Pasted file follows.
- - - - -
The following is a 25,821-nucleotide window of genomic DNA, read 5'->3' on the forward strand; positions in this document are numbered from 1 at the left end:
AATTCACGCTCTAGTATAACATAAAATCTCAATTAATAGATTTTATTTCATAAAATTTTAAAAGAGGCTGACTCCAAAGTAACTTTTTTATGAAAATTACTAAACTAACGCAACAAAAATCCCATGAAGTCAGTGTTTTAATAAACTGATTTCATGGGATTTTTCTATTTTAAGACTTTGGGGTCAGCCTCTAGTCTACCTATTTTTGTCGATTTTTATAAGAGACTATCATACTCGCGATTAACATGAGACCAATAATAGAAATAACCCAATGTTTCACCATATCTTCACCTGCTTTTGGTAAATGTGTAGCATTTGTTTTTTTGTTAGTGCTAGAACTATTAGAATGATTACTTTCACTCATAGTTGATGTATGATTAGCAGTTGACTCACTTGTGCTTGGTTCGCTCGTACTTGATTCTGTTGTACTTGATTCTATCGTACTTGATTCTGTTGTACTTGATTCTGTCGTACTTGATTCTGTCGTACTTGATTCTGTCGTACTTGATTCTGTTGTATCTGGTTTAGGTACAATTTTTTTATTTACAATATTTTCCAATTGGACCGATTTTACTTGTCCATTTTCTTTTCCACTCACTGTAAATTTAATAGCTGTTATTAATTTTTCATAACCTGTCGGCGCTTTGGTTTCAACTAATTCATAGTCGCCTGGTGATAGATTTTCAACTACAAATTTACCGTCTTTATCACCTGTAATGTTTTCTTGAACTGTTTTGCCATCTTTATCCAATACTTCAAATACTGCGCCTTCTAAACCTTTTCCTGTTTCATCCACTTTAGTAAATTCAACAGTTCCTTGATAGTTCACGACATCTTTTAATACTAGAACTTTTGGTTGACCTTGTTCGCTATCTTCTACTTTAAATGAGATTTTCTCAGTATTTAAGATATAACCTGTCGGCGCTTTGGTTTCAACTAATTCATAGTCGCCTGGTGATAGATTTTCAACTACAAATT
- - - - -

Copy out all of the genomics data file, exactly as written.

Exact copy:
The following is a 25,821-nucleotide window of genomic DNA, read 5'->3' on the forward strand; positions in this document are numbered from 1 at the left end:
AATTCACGCTCTAGTATAACATAAAATCTCAATTAATAGATTTTATTTCATAAAATTTTAAAAGAGGCTGACTCCAAAGTAACTTTTTTATGAAAATTACTAAACTAACGCAACAAAAATCCCATGAAGTCAGTGTTTTAATAAACTGATTTCATGGGATTTTTCTATTTTAAGACTTTGGGGTCAGCCTCTAGTCTACCTATTTTTGTCGATTTTTATAAGAGACTATCATACTCGCGATTAACATGAGACCAATAATAGAAATAACCCAATGTTTCACCATATCTTCACCTGCTTTTGGTAAATGTGTAGCATTTGTTTTTTTGTTAGTGCTAGAACTATTAGAATGATTACTTTCACTCATAGTTGATGTATGATTAGCAGTTGACTCACTTGTGCTTGGTTCGCTCGTACTTGATTCTGTTGTACTTGATTCTATCGTACTTGATTCTGTTGTACTTGATTCTGTCGTACTTGATTCTGTCGTACTTGATTCTGTCGTACTTGATTCTGTTGTATCTGGTTTAGGTACAATTTTTTTATTTACAATATTTTCCAATTGGACCGATTTTACTTGTCCATTTTCTTTTCCACTCACTGTAAATTTAATAGCTGTTATTAATTTTTCATAACCTGTCGGCGCTTTGGTTTCAACTAATTCATAGTCGCCTGGTGATAGATTTTCAACTACAAATTTACCGTCTTTATCACCTGTAATGTTTTCTTGAACTGTTTTGCCATCTTTATCCAATACTTCAAATACTGCGCCTTCTAAACCTTTTCCTGTTTCATCCACTTTAGTAAATTCAACAGTTCCTTGATAGTTCACGACATCTTTTAATACTAGAACTTTTGGTTGACCTTGTTCGCTATCTTCTACTTTAAATGAGATTTTCTCAGTATTTAAGATATAACCTGTCGGCGCTTTGGTTTCAACTAATTCATAGTCGCCTGGTGATAGATTTTCAACTACAAATT